Careers Advice for Aspiring Lawyers

October 17, 2009

I have caught up on one of the things I missed at the SCL Conference. The opening item on the Saturday of the Conference was a filmed conversation between Derek Southall and Professor Richard Susskind OBE. I am reliably informed that it drew even the hungover and the late-night revellers from their beds with more alacrity than John Peel’s ‘view haloo’. There were a number of wake-up calls in the content too.

It is a fascinating exchange and remains available for viewing {here:}. I wish I had watched it at the Conference to witness the reaction to Richard’s hint that junior lawyers are overpaid. The interview is no substitute for reading ‘The End of Lawyers?’, which covers most of what was said in more detail, but Derek’s perceptive questions alerted me to one issue that may have washed past me when reading the book in the waves of ideas contained in it.

Given all the myriad promised developments and the call for more for less from clients, what are the prospects for lawyering as a career for those entering the professions now. Richard expressed concern about the failure to focus on what the 15,000 students looking for a career in law will actually do – that concern is sound. All the pressures, technological and business, tend towards a reduction in the numbers engaged in so-called ‘high value’ legal work. We may well see the development of careers in legal process analysis (well paid) and as a legal knowledge engineer (relative pittance) as Richard suggests but the numbers are not likely to rival those lost to document assembly software and legal process outsourcing to India (to name but two). ‘Low value’ may be less easily threatened – it will be some time before PACE and the legal aid budget are savaged so as to require detainees at police station to use instant messaging (after exhausting the FAQs) and a call centre based in Vietnam (although at the present rate it may come sooner than I’d like). Lawyers in family law and those working with the disadvantaged generally may be largely unaffected by the legal revolution – where the skill is in determining the problem and acting as the advocate for those unable to help themselves, technology has a limited role to play and there seems less room for disruptive technology. But there remains a huge potential imbalance and high value work is especially threatened.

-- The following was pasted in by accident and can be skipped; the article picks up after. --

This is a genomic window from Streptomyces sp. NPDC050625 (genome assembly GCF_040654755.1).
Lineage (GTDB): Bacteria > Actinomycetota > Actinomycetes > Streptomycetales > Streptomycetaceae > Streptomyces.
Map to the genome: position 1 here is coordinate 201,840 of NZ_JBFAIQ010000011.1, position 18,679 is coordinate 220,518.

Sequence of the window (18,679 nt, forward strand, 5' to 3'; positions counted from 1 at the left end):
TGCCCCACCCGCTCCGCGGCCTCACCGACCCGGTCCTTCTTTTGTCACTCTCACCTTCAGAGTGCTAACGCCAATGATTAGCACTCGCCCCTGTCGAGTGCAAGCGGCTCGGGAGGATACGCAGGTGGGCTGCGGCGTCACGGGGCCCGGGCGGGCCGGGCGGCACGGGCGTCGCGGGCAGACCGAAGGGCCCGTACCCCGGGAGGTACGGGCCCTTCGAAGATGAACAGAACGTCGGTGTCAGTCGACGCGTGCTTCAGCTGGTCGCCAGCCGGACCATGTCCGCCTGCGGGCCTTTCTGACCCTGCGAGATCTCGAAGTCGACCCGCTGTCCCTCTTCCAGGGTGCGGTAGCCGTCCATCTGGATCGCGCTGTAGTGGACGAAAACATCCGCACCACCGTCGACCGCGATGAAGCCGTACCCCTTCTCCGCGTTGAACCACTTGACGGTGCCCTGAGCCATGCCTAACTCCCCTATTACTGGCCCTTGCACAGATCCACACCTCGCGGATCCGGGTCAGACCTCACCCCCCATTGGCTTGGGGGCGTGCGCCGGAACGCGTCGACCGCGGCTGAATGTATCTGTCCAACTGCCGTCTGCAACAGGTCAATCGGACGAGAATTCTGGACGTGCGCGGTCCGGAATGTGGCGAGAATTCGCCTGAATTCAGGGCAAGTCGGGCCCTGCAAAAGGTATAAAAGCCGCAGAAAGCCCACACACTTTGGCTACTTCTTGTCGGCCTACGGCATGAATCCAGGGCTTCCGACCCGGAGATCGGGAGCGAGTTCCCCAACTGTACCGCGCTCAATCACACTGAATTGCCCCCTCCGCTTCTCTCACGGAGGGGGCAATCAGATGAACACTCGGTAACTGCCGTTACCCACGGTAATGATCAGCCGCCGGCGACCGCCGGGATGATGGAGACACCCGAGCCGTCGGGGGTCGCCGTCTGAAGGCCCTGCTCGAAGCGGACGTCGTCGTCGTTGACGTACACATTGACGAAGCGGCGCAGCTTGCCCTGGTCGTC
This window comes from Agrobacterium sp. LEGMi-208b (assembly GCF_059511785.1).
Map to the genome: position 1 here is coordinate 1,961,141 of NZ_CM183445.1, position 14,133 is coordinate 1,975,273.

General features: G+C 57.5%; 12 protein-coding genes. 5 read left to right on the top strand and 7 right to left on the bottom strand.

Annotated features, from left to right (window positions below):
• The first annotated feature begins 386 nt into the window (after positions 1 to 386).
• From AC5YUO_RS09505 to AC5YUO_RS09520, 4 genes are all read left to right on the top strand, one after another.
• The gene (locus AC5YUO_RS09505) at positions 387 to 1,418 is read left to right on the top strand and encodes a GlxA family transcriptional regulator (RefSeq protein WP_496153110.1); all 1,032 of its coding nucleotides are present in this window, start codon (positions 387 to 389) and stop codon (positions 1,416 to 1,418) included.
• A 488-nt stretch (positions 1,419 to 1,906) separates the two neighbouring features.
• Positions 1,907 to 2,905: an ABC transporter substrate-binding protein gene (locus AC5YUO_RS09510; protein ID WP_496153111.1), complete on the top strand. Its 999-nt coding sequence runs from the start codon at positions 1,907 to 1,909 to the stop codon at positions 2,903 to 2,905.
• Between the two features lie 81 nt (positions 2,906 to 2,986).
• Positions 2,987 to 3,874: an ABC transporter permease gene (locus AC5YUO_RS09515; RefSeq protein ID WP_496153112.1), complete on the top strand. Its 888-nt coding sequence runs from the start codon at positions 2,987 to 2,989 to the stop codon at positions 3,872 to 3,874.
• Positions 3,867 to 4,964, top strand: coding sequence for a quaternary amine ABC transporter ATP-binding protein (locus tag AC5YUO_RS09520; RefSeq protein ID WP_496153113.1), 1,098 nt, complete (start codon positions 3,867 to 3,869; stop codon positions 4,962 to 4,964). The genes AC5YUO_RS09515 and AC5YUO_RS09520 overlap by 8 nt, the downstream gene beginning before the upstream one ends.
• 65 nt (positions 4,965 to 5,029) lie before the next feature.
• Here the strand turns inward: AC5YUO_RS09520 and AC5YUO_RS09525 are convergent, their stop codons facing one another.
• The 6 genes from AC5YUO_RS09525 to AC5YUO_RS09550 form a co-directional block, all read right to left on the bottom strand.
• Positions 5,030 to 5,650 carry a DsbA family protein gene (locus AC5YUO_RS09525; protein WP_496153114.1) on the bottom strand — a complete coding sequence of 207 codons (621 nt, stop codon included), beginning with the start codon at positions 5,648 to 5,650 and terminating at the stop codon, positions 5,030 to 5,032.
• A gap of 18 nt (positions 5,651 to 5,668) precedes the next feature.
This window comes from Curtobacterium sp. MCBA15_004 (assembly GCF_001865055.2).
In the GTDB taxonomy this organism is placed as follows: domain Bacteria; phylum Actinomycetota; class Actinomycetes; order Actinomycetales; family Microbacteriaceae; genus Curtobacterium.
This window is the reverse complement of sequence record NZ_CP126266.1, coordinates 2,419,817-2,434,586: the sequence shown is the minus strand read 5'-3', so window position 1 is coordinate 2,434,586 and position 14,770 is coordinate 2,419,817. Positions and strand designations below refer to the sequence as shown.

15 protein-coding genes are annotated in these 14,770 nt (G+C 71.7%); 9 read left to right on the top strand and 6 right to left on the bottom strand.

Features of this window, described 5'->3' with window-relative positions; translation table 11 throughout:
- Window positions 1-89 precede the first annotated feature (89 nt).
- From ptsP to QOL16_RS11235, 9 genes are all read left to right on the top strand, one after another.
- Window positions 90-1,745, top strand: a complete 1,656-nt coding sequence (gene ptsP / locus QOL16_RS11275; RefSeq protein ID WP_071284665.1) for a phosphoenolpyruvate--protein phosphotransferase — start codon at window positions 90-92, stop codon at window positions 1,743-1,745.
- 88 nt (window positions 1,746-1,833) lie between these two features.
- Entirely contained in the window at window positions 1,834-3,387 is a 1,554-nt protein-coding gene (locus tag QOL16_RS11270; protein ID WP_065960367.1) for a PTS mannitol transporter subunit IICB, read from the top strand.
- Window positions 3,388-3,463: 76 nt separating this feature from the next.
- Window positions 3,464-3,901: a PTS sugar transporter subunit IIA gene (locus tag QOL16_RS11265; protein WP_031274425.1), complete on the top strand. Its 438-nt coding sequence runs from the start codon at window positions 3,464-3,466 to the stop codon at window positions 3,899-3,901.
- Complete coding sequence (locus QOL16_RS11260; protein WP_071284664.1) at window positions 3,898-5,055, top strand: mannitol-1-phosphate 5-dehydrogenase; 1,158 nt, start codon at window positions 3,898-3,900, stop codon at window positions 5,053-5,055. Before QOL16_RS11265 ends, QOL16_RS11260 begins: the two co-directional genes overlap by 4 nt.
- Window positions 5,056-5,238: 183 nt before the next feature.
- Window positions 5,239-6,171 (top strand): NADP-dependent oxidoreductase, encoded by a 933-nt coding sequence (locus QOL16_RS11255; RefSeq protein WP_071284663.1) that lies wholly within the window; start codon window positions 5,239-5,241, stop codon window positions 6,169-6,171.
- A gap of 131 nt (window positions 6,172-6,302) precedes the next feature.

I think the answer is to be found in the spirit and approach shown at the SCL Conference. There we saw a real appreciation of the business needs that lawyers supply – indeed there are many who feel that they have a better grasp of those needs than the clients themselves. To prosper in career terms, commercial lawyers will increasingly be business-orientated and might well move on to be capable of high-level management in a commercial context where their legal skills are merely a backdrop to their project management skills.

That is the way of the future for IT lawyers – I think we might even see people slip in and out of law to pursue a management role much more frequently than we do now.

And if it leads to some senior figures in industry committing hari kari at the prospect of more lawyers on their patch, then there’ll be all the more openings available.